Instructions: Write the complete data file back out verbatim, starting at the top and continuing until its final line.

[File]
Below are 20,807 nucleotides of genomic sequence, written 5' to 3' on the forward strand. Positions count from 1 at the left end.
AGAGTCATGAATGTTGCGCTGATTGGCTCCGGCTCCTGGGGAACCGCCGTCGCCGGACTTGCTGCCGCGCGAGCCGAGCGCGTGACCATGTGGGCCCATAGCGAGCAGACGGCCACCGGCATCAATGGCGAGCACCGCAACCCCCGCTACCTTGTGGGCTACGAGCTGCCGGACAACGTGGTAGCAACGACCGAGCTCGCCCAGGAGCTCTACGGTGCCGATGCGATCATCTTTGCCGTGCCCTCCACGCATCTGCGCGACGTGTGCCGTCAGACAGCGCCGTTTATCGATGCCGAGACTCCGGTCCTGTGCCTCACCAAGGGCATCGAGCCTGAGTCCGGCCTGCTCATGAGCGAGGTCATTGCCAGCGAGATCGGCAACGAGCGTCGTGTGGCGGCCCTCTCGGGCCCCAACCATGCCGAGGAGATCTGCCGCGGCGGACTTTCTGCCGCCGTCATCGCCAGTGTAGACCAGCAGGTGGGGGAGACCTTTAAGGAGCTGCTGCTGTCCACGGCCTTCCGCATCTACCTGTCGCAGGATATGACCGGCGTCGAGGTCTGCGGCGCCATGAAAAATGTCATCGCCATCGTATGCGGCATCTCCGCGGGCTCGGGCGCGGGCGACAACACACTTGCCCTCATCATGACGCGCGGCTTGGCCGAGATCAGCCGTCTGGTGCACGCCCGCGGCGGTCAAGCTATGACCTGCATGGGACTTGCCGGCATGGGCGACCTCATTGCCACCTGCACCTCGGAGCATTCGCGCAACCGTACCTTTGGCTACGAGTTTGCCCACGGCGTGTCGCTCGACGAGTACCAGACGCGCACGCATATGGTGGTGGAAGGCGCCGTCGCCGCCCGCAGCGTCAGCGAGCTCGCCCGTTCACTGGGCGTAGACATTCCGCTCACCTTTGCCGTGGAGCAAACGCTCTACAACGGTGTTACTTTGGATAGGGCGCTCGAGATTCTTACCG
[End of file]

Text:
Below are 20,807 nucleotides of genomic sequence, written 5' to 3' on the forward strand. Positions count from 1 at the left end.
AGAGTCATGAATGTTGCGCTGATTGGCTCCGGCTCCTGGGGAACCGCCGTCGCCGGACTTGCTGCCGCGCGAGCCGAGCGCGTGACCATGTGGGCCCATAGCGAGCAGACGGCCACCGGCATCAATGGCGAGCACCGCAACCCCCGCTACCTTGTGGGCTACGAGCTGCCGGACAACGTGGTAGCAACGACCGAGCTCGCCCAGGAGCTCTACGGTGCCGATGCGATCATCTTTGCCGTGCCCTCCACGCATCTGCGCGACGTGTGCCGTCAGACAGCGCCGTTTATCGATGCCGAGACTCCGGTCCTGTGCCTCACCAAGGGCATCGAGCCTGAGTCCGGCCTGCTCATGAGCGAGGTCATTGCCAGCGAGATCGGCAACGAGCGTCGTGTGGCGGCCCTCTCGGGCCCCAACCATGCCGAGGAGATCTGCCGCGGCGGACTTTCTGCCGCCGTCATCGCCAGTGTAGACCAGCAGGTGGGGGAGACCTTTAAGGAGCTGCTGCTGTCCACGGCCTTCCGCATCTACCTGTCGCAGGATATGACCGGCGTCGAGGTCTGCGGCGCCATGAAAAATGTCATCGCCATCGTATGCGGCATCTCCGCGGGCTCGGGCGCGGGCGACAACACACTTGCCCTCATCATGACGCGCGGCTTGGCCGAGATCAGCCGTCTGGTGCACGCCCGCGGCGGTCAAGCTATGACCTGCATGGGACTTGCCGGCATGGGCGACCTCATTGCCACCTGCACCTCGGAGCATTCGCGCAACCGTACCTTTGGCTACGAGTTTGCCCACGGCGTGTCGCTCGACGAGTACCAGACGCGCACGCATATGGTGGTGGAAGGCGCCGTCGCCGCCCGCAGCGTCAGCGAGCTCGCCCGTTCACTGGGCGTAGACATTCCGCTCACCTTTGCCGTGGAGCAAACGCTCTACAACGGTGTTACTTTGGATAGGGCGCTCGAGATTCTTACCG